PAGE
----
Our daily editions ended December 31, 2013.

We’re evaluating the lessons from the past eighteen months and the current Evening Edition model. Thank you for your support.

Tuesday, March 5, 2013

Venezuela President Chávez Dies After 13 Years in Power

Venezuela President Hugo Chávez died today after a two-year battle against cancer, Vice President Nicolás Maduro said. The 58-year-old leader and commander  had not been seen in public since December 10, when he flew to Cuba for treatment. After 13 years in power, he leaves a controversial legacy as his brand of socialism gave a voice to the nation’s poorest, but his charismatic style undermined institutions that normally keep the executive power in check. His opponents also say he “squandered” Venezuela’s resources, presiding most notably over the steepest increase in oil revenue in the country’s history. His death creates a power vacuum in the deeply divided nation, which could find itself even more weakened by the fact that so much rested on his personality. While the Constitution states new elections must take place within 30 days during which the vice president must lead, Chávez left only two months after his reelection, and was never sworn in for his new term. Military leaders, who expressed today their loyalty to Chávez’s camp, vowed to ensure the transition would happen peacefully. A new election would pit Maduro, who said today Chávez’s “historic enemies” had given him cancer, and opposition leader Henrique Capriles Radonski, and give Maduro the advantage as Chávez’s political heir. “At this challenging time of President Hugo Chavez’s passing, the United States reaffirms its support for the Venezuelan people and its interest in developing a constructive relationship with the Venezuelan government,” said U.S. President Barack Obama in a written statement.

North Korea Threatens to Scrap 1953 Armistice

North Korea threatened today to end an armistice signed in 1953 that ended the three-year Korean war after the U.S. and China, which has been thus far Pyongyang closest ally, reached an agreement for expanded sanctions at the United Nations (U.N.) in response to a third nuclear test carried out on February 12. The deal would forbid the sale of yachts, racing cars, and other luxury items, which the country’s ruling elite love. “We will completely nullify the Korean armistice,” the Korean People’s Army Supreme Command spokesman told state news agency KCNA. The country also threatened to shut down a military “hotline” with Washington. The parties aimed for a vote on the new sanctions on Thursday, according to Chinese Ambassador to the U.N. Li Baodong.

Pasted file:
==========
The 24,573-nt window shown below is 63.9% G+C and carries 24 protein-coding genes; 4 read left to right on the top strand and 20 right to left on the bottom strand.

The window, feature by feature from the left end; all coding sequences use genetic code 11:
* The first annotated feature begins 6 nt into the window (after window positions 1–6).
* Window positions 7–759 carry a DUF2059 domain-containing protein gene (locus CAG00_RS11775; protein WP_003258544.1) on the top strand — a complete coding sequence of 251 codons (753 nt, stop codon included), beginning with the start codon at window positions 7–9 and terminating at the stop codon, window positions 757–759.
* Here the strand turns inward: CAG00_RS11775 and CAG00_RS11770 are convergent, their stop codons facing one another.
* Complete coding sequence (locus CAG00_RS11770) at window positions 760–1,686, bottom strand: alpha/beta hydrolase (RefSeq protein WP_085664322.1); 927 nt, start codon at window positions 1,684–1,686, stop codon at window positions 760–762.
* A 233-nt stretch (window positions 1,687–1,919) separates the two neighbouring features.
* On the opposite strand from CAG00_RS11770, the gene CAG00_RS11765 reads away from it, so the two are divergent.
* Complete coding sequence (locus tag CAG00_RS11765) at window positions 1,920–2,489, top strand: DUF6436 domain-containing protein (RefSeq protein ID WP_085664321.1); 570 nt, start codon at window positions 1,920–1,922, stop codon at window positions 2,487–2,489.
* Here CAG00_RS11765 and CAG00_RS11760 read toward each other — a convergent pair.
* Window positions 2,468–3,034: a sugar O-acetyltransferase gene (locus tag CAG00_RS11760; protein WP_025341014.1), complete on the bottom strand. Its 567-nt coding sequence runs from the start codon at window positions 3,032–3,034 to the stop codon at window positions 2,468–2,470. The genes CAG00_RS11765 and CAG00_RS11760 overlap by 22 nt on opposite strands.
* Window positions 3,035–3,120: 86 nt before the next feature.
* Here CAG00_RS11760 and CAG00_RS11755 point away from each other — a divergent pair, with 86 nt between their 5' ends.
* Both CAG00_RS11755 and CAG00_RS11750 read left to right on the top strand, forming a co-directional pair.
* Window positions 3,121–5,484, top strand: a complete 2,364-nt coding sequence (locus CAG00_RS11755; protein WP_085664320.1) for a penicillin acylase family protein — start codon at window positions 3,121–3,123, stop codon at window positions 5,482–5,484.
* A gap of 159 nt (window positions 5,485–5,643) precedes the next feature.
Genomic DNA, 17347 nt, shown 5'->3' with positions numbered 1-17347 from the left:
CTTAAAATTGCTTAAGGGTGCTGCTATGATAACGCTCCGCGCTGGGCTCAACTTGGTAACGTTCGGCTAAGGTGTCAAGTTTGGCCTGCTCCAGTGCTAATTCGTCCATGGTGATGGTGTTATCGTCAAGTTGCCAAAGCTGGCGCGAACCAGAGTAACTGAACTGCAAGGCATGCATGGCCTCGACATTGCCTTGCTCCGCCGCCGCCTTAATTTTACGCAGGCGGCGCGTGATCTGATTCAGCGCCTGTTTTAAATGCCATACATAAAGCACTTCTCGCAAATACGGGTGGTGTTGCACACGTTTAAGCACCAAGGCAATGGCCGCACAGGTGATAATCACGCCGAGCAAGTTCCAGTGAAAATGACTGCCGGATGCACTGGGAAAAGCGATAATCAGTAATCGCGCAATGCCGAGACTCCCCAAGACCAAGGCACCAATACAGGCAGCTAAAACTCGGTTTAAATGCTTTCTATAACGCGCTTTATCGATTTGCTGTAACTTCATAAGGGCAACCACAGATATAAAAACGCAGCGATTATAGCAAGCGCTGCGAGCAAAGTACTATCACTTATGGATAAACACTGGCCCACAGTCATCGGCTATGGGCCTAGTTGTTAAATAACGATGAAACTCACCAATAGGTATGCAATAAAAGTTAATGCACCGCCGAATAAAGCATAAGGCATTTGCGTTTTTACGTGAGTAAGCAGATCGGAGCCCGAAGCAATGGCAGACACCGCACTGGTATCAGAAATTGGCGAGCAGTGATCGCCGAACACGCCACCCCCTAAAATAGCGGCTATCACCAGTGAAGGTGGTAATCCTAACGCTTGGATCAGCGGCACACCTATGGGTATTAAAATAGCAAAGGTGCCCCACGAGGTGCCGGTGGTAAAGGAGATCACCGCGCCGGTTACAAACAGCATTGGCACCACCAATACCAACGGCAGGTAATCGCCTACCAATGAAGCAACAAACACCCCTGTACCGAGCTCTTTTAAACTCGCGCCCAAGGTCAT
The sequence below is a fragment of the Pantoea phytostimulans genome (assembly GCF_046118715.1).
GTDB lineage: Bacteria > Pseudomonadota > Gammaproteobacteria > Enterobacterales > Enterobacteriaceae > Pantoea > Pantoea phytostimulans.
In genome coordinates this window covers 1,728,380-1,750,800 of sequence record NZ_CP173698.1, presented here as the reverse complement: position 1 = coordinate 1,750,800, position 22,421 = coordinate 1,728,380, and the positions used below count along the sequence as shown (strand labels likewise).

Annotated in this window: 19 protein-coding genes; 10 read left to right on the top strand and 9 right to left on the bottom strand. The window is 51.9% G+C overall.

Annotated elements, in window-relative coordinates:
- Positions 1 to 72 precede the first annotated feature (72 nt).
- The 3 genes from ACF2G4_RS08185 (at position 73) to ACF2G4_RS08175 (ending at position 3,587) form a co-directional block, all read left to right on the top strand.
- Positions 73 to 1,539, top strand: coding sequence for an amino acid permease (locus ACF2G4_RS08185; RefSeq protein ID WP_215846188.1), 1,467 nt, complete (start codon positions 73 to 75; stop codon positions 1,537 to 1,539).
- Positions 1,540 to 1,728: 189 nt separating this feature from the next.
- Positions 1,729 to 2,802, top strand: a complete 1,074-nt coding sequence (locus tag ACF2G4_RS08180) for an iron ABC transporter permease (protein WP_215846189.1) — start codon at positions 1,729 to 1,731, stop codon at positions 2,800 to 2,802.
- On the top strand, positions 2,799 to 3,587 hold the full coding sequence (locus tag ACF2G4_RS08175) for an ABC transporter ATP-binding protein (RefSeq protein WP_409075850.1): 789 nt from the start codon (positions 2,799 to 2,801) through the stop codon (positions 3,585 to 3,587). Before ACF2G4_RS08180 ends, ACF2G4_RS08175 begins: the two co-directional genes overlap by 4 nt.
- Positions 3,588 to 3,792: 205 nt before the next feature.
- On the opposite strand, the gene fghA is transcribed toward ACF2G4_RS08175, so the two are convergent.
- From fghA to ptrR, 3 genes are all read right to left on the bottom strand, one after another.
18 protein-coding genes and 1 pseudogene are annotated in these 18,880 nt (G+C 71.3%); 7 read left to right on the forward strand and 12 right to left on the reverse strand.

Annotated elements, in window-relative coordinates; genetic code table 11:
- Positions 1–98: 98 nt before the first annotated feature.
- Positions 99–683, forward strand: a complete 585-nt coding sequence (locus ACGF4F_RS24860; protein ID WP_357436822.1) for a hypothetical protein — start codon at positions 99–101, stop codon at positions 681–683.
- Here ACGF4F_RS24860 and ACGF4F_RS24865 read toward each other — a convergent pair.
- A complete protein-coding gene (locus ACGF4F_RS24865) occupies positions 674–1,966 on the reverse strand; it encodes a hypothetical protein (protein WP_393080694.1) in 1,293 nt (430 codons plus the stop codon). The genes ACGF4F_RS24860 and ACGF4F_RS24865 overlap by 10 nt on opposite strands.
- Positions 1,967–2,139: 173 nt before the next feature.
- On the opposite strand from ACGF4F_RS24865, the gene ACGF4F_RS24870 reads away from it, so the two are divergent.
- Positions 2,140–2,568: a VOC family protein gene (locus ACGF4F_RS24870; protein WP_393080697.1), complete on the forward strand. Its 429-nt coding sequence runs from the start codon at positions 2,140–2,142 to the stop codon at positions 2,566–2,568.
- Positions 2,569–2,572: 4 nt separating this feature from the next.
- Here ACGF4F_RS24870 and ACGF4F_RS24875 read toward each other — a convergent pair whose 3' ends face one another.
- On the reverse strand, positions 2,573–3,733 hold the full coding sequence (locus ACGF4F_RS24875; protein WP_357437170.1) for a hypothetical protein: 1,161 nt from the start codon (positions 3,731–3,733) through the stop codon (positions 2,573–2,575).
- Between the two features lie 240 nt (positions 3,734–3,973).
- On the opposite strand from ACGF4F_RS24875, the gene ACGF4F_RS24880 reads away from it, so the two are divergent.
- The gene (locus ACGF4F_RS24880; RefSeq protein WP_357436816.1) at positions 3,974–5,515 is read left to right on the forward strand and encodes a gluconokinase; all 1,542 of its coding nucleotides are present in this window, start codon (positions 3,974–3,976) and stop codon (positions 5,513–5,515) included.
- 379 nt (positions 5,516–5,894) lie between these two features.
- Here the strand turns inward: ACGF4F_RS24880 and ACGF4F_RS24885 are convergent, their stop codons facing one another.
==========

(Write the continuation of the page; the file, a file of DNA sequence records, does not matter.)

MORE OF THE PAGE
Brennan Confirmation to CIA Advances on Document Release

The confirmation of John Brennan as director of the Central Intelligence Agency (CIA) advanced today as the Senate Intelligence Committee voted 12-3 to back him. The approval came after Senate Intelligence Chairwoman, Democratic Senator from California Dianne Feinstein, said the White House would provide the committee with all legal opinions on the targeted killings of U.S. citizens abroad. Those memos direct the use of weapons, most notably drones, to end the life of Americans deemed terrorists without other form of trial. “I have reached an agreement with the White House to provide the committee access to all O.L.C. opinions related to the targeted killing of Americans in a way that allows members to fulfill their oversight responsibilities,” Feinstein said today, referring to the Justice Department’s Office of Legal Counsel. Legal documents on the targeted killings of non-Americans, which Feinstein has requested, will not be released.

Syria Bombs Rebel-Held City of Raqqa

A day after rebels claim to have taken over the strategic city of Raqqa, which is located on the Euphrates river, halfway between the borders with Turkey and Iraq, the government carried out air raids, targeting buildings held by its opponents. A statue of President Bashar al-Assad, which was torn down yesterday, was painted with a graffiti that said “Tomorrow will be better.”  ”This is the beginning, and other Syrian cities will soon fall, one by one, God willing,” Mustafa Othman, a Raqqa-based activist, told The Guardian. Assad’s regime is resisting fiercely to regain a city that was once one of its most loyal. In 2011, Assad prayed in Raqqa’s al-Nour mosque for Eid, a Muslim holiday. Should the rebels maintain their control, this would consolidate their advance in the region and in towns along the river.

Share on Twitter    Share on Facebook